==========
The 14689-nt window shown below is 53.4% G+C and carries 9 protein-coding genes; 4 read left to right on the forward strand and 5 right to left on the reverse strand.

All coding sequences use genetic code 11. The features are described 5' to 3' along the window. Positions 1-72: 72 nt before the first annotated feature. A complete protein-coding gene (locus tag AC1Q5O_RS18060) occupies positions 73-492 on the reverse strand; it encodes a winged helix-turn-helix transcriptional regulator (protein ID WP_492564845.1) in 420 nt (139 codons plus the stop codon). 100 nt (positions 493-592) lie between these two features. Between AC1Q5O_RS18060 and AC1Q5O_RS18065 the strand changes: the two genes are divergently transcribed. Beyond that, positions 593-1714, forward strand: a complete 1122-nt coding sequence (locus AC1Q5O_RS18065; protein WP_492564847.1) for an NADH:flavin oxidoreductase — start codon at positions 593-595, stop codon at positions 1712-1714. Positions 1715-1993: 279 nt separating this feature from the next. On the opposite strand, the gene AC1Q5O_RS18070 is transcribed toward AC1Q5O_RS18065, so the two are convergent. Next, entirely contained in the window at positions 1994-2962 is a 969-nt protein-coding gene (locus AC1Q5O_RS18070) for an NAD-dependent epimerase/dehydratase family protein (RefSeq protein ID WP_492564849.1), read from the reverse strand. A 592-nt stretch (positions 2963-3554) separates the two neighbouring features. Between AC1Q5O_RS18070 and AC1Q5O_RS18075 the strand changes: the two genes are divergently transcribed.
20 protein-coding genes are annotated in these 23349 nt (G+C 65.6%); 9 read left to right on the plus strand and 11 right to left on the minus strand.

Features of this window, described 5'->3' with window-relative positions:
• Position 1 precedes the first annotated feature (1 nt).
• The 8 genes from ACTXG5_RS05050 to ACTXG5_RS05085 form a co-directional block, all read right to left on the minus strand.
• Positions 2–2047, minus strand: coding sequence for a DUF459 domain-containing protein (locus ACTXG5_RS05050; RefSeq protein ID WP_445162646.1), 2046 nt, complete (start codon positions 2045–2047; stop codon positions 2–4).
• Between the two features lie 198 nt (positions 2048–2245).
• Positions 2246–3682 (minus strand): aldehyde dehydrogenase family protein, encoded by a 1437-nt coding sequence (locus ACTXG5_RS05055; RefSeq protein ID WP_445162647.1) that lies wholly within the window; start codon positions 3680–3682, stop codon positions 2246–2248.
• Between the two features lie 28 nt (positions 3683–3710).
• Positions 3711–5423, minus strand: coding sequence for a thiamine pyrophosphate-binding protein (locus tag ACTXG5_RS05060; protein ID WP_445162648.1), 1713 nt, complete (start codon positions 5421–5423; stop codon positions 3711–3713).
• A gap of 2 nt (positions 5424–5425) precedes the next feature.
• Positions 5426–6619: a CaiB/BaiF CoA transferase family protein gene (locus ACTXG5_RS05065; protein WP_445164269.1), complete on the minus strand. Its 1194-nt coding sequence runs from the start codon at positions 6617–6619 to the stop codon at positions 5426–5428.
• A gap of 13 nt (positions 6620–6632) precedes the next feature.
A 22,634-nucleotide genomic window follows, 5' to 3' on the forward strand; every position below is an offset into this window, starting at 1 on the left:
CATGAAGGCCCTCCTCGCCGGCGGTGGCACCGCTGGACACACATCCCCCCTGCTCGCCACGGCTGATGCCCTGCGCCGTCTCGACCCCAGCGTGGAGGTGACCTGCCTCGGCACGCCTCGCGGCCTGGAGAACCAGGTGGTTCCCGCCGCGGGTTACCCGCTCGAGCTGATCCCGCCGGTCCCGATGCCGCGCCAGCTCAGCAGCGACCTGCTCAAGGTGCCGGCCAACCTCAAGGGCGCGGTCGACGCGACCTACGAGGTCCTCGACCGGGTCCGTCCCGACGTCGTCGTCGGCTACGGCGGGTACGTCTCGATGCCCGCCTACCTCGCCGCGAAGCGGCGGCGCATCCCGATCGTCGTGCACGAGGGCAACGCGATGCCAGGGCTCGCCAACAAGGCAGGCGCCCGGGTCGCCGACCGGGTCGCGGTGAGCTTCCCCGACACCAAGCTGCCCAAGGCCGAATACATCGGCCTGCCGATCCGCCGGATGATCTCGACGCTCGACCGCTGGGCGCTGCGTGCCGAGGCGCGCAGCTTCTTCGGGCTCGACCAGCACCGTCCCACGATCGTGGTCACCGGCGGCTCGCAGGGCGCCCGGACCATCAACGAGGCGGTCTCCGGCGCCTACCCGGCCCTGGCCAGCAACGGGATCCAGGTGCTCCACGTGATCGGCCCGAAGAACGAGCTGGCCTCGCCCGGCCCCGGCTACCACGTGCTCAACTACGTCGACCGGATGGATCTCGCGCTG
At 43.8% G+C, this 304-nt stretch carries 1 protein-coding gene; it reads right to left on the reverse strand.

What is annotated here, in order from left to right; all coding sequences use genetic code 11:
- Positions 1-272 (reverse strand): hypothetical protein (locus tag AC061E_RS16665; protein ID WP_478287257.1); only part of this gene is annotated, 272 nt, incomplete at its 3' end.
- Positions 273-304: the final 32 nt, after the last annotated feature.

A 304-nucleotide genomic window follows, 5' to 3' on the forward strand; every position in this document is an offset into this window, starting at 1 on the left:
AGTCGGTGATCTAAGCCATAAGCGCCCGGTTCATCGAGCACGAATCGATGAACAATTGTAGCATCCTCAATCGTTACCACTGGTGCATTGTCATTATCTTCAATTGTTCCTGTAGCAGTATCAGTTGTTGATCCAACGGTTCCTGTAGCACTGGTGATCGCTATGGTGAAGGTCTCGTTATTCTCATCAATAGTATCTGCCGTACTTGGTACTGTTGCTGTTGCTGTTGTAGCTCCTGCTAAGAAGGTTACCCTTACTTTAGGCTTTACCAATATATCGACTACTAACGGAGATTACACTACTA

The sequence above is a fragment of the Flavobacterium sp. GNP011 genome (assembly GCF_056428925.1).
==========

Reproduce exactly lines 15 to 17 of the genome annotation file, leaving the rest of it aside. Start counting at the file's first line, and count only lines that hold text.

A 22,634-nucleotide genomic window follows, 5' to 3' on the forward strand; every position below is an offset into this window, starting at 1 on the left:
CATGAAGGCCCTCCTCGCCGGCGGTGGCACCGCTGGACACACATCCCCCCTGCTCGCCACGGCTGATGCCCTGCGCCGTCTCGACCCCAGCGTGGAGGTGACCTGCCTCGGCACGCCTCGCGGCCTGGAGAACCAGGTGGTTCCCGCCGCGGGTTACCCGCTCGAGCTGATCCCGCCGGTCCCGATGCCGCGCCAGCTCAGCAGCGACCTGCTCAAGGTGCCGGCCAACCTCAAGGGCGCGGTCGACGCGACCTACGAGGTCCTCGACCGGGTCCGTCCCGACGTCGTCGTCGGCTACGGCGGGTACGTCTCGATGCCCGCCTACCTCGCCGCGAAGCGGCGGCGCATCCCGATCGTCGTGCACGAGGGCAACGCGATGCCAGGGCTCGCCAACAAGGCAGGCGCCCGGGTCGCCGACCGGGTCGCGGTGAGCTTCCCCGACACCAAGCTGCCCAAGGCCGAATACATCGGCCTGCCGATCCGCCGGATGATCTCGACGCTCGACCGCTGGGCGCTGCGTGCCGAGGCGCGCAGCTTCTTCGGGCTCGACCAGCACCGTCCCACGATCGTGGTCACCGGCGGCTCGCAGGGCGCCCGGACCATCAACGAGGCGGTCTCCGGCGCCTACCCGGCCCTGGCCAGCAACGGGATCCAGGTGCTCCACGTGATCGGCCCGAAGAACGAGCTGGCCTCGCCCGGCCCCGGCTACCACGTGCTCAACTACGTCGACCGGATGGATCTCGCGCTG
At 43.8% G+C, this 304-nt stretch carries 1 protein-coding gene; it reads right to left on the reverse strand.